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Unformatted text preview: CS229 Problem Set #4 1 CS 229, Autumn 2011 Problem Set #4: Unsupervised learning & RL Due in class (9:30am) on Wednesday, December 7. Notes: (1) These questions require thought, but do not require long answers. Please be as concise as possible. (2) When sending questions to cs229qa@cs.stanford.edu , please make sure to write the homework number and the question number in the subject line, such as Hwk1 Q4 , and send a separate email per question. (3) If you missed the first lecture or are unfamiliar with the class collaboration or honor code policy, please read the policy on Handout #1 (available from the course website) before starting work. (4) For problems that require programming, please include in your submission a printout of your code (with comments) and any figure that you are asked to plot. SCPD students: Please email your solutions to cs229qa@cs.stanford.edu , and write Prob lem Set 4 Submission on the Subject of the email. If you are writing your solutions out by hand, please write clearly and in a reasonably large font using a dark pen to improve legibility. 1. [11 points] EM for MAP estimation The EM algorithm that we talked about in class was for solving a maximum likelihood estimation problem in which we wished to maximize m productdisplay i =1 p ( x ( i ) ; ) = m productdisplay i =1 summationdisplay z ( i ) p ( x ( i ) , z ( i ) ; ) , where the z ( i ) s were latent random variables. Suppose we are working in a Bayesian framework, and wanted to find the MAP estimate of the parameters by maximizing parenleftBigg m productdisplay i =1 p ( x ( i )  ) parenrightBigg p ( ) = parenleftBigg m productdisplay i =1 summationdisplay z ( i ) p ( x ( i ) , z ( i )  ) parenrightBigg p ( ) . Here, p ( ) is our prior on the parameters. Generalize the EM algorithm to work for MAP estimation. You may assume that log p ( x, z  ) and log p ( ) are both concave in , so that the Mstep is tractable if it requires only maximizing a linear combination of these quantities. (This roughly corresponds to assuming that MAP estimation is tractable when x, z is fully observed, just like in the frequentist case where we considered examples in which maximum likelihood estimation was easy if x, z was fully observed.) Make sure your Mstep is tractable, and also prove that producttext m i =1 p ( x ( i )  ) p ( ) (viewed as a function of ) monotonically increases with each iteration of your algorithm. 2. [22 points] EM application Consider the following problem. There are P papers submitted to a machine learning conference. Each of R reviewers reads each paper, and gives it a score indicating how good he/she thought that paper was. We let x ( pr ) denote the score that reviewer r gave to paper p . A high score means the reviewer liked the paper, and represents a recommendation from that reviewer that it be accepted for the conference. A low score means the reviewer did not like the paper. CS229 Problem Set #4...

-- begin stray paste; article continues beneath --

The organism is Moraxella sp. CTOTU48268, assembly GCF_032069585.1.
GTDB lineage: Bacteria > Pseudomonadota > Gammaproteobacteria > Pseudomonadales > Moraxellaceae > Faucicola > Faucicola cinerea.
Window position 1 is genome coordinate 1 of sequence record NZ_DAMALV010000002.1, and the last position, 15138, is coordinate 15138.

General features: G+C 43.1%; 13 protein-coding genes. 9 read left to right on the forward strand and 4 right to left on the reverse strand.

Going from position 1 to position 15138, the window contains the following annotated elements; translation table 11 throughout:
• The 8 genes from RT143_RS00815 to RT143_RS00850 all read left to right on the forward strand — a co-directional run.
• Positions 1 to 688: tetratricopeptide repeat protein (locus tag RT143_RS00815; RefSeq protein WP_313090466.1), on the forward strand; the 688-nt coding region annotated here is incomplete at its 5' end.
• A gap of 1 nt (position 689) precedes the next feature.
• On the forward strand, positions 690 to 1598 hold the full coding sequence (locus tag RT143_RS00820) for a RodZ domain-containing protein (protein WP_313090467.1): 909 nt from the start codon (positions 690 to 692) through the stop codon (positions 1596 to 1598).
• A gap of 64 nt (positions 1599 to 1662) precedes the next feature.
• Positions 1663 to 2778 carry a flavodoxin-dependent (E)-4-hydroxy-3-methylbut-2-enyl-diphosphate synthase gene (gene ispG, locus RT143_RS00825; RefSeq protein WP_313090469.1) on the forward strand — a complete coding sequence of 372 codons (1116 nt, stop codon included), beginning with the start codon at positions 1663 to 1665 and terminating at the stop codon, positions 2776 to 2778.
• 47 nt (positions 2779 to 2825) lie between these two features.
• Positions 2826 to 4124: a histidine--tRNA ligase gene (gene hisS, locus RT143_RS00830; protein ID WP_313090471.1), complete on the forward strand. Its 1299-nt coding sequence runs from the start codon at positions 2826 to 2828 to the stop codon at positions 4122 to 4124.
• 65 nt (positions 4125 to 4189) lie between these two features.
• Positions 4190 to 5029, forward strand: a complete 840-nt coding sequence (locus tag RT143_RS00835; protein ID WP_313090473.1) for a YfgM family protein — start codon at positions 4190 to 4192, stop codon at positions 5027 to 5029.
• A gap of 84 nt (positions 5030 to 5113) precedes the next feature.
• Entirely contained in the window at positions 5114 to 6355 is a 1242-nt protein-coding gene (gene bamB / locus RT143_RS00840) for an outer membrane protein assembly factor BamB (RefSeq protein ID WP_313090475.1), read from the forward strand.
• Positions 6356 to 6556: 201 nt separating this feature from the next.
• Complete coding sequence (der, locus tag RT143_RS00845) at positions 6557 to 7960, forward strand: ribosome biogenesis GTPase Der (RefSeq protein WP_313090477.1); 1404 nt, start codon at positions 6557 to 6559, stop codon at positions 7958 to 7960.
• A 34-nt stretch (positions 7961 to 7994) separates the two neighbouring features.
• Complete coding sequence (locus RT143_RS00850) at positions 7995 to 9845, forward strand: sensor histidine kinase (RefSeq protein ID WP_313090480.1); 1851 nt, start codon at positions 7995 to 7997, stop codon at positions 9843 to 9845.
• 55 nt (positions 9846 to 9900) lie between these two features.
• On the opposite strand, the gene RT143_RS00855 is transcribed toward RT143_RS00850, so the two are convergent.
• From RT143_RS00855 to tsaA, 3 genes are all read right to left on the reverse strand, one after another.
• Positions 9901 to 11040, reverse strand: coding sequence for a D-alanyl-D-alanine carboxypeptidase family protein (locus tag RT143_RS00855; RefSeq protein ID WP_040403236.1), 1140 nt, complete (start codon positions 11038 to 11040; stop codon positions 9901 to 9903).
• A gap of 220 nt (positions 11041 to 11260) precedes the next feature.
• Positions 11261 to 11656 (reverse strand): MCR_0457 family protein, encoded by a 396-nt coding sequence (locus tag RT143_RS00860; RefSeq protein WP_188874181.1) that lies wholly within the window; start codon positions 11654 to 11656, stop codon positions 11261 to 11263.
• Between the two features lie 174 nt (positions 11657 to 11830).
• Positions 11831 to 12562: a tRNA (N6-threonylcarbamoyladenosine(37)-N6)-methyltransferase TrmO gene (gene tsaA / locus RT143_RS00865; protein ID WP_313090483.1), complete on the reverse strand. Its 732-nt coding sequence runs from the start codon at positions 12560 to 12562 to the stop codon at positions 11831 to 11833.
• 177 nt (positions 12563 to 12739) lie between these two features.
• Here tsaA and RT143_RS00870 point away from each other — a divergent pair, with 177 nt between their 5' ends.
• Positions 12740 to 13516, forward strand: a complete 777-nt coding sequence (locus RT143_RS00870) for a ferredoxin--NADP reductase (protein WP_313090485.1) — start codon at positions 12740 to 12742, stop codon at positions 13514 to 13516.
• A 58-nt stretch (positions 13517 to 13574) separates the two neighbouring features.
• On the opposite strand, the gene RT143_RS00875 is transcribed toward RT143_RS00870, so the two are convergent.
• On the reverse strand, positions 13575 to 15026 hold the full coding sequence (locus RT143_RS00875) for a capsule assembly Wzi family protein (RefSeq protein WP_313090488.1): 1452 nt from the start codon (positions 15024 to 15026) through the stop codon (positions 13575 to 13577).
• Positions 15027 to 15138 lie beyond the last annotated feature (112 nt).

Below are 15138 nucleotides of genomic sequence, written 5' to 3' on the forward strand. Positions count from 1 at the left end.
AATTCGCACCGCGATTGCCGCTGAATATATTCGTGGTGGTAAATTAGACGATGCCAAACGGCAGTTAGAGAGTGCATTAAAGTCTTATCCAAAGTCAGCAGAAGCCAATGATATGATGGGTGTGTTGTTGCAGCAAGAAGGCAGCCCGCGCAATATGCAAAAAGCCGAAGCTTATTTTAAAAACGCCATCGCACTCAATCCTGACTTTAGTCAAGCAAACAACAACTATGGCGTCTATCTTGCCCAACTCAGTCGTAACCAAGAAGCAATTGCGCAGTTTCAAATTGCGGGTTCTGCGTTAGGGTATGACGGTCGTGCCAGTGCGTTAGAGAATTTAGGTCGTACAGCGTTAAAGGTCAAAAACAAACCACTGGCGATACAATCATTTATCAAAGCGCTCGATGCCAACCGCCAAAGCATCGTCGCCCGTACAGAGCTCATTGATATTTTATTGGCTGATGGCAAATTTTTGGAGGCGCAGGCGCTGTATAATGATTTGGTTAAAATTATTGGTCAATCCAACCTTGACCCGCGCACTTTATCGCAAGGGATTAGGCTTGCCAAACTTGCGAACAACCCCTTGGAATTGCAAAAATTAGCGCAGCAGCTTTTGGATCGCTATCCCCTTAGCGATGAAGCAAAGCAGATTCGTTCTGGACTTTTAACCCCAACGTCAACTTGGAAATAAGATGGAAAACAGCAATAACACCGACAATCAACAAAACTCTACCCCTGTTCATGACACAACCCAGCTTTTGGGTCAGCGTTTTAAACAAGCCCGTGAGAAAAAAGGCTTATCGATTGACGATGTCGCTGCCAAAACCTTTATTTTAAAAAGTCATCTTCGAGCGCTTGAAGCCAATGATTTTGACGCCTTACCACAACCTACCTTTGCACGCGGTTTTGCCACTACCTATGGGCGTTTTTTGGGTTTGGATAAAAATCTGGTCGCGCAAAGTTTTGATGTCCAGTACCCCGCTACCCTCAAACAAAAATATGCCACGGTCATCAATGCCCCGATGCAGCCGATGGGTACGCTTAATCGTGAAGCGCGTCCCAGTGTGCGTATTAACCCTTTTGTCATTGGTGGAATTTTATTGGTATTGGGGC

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 Fall '09

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